Google is never short on ideas how to improve its search system and break ground in new areas of user satisfaction. Sometimes, these ideas are large and revolutionary, like its embedment of maps into local searches. Its Knowledge Graph, a system of direct information provision (forgoing the need to peruse traditional search entries) is one of the most robust and useful additions in recent years, and it keeps evolving in new, unique ways.
Rather than solely providing word definitions, or numerical unit conversions, or even filmography information, the Knowledge Graph can provide unique insights on news and upcoming events. Take its entry on the Super Bowl, for example (keep in mind this was written just before the actual Super Bowl):
Presumably, this entry will self-update as teams score throughout the evening, and in the next week, will instead offer retrospective analysis of what is currently a forthcoming event. As a user, this doesn’t leave much to be desired; I can even scroll down to find additional results.
But a recent feature of the Google Knowledge Graph has made a much bigger impact, and reveals one of the biggest current flaws of the direct-information model. It’s all about Google’s portrayal of candidates in what has undoubtedly been one of the most eventful, peculiar election seasons of the past few decades.
Google’s politics-centric new feature, candidate cards, has begun the same way all its features begin: as an experiment. Accordingly, let’s refrain from judging this system too harshly.
The idea was to give the American public more transparency on their leading presidential candidates—which sounds great in theory. Google’s idea was to give each significant candidate a designated position in their search results for certain queries. These “candidate” cards would appear in a carousel to potential voters, giving them a direct line of insight into the candidates’ actions and positions. This feature was rolled out as a trial for the recent “undercard” Republican debate, along with YouTube integration and live tracking via Google Trends.
(Image Source: Google blog)
Here’s the issue: if you followed along with this experiment during the actual debate, you wouldn’t see multiple candidates’ positions. You only would have seen one, at least for the bulk of the time and for most queries.
As SearchEngineLand’s Danny Sullivan noted in a blog post on the issue, the carousel of cards that appeared, for practically any search, only showed posts and positions by one candidate: Carly Fiorina.
A handful of general searches like “gop debate” or even just “debate” returned the same carousel. Likewise for any undercard candidate-specific searches, such as “Huckabee” or “Santorum.” At first glance, you would assume that this is some type of error with Google’s system, that somehow these posts were “stuck” as the top results for any query that tapped into the feature. Could this mean that Google was unfairly favoring one candidate over the others?
Google would later confirm that nothing was wrong with the feature. Each candidate had the same ability to upload information to this system; Fiorina was the only candidate who made use of the system, and therefore had substantial ground to gain.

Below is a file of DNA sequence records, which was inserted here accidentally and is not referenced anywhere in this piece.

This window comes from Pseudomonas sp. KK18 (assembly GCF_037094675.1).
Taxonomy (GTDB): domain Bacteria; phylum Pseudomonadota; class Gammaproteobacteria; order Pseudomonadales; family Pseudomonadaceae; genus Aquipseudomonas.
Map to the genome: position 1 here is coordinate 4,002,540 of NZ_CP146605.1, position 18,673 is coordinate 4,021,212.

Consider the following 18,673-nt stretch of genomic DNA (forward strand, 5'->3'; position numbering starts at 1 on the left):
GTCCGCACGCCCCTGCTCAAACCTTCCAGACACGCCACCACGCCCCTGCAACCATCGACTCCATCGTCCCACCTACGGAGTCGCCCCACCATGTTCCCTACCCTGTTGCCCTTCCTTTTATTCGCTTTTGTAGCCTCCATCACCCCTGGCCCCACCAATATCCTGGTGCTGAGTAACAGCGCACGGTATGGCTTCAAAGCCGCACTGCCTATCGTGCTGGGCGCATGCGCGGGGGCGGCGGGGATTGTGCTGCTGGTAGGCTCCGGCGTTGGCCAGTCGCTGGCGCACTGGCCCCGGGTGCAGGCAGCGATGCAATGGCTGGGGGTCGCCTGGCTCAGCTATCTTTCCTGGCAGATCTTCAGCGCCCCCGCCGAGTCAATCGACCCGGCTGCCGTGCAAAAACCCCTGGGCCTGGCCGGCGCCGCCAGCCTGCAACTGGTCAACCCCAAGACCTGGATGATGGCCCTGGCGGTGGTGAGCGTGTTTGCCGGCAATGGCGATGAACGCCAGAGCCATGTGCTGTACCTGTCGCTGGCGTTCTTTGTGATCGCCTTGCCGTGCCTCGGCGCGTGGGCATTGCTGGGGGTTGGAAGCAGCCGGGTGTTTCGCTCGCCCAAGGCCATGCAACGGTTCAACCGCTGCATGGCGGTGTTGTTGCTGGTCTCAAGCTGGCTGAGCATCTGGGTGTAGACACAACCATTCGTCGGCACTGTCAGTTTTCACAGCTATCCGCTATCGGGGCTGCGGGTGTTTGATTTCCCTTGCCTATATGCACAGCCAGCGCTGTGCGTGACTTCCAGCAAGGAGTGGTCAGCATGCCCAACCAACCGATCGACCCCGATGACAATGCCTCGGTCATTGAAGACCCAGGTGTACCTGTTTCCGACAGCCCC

Main Candidate Cards
Candidate cards for the main GOP candidates appeared not long after the undercard debate ended, including Donald Trump, who was absent from the “main” debate. Take a quick look at these and take note of anything peculiar that stands out:
(Image Source: SearchEngineLand)
Look at the center post, which features a link to donate $5 to Mark Rubio’s campaign, and consider the nature of the query: 2016 Republican debate. If you’re like me, this raises some questions about the card system and whether it goes “too far” for search results.
Three Major Concerns
I don’t care who you support, which party you belong to, or what you think about this election. For the purpose of this article, I’m assuming every candidate on both ends of the political spectrum is equally unqualified to lead the country, and so should you. Remove your biases and consider the following dilemmas this system presents, for any candidate in the running:
- Free Advertising. There are strict rules about political advertising, which go into exhaustive detail that I won’t attempt to reproduce here. It seems that Google’s card system can be taken advantage of as a free, unrestricted place to advertise, whether it’s through the request for campaign donations or an attack on another candidate.
- SEO as a Political Skill. Take Fiorina’s case; should she be rewarded with extra publicity because of what basically comes down to SEO skills? This seems strange at first, until you realize this is mostly the case anyway—you can bet each candidate has a dedicated contact responsible for making sure they rank highly for public searches (not to mention the presence and effects of social media marketing in political elections).
- Biased Media Control. Last, and perhaps most importantly, should Google be allowed to control the parameters for which we view candidate information? Contemplating the possibility of filtering out one candidate’s cards, this is concerning, yet again, it’s nothing entirely new—Google’s stranglehold on search results is currently being investigated as a violation of antitrust laws in Europe.
What does the candidate card system say about Google? What does it mean for the political system? Is it a useful tool that needs refinement or a total travesty that should be scrapped? I’m not quite sure myself, but you can be sure this experiment didn’t quite go the way Google originally intended. Keep your eyes peeled for how this feature develops—it could have a massive impact on how this and even future elections pan out. In the meantime, you better hope your favorite candidate is as skilled at SEO as you are.
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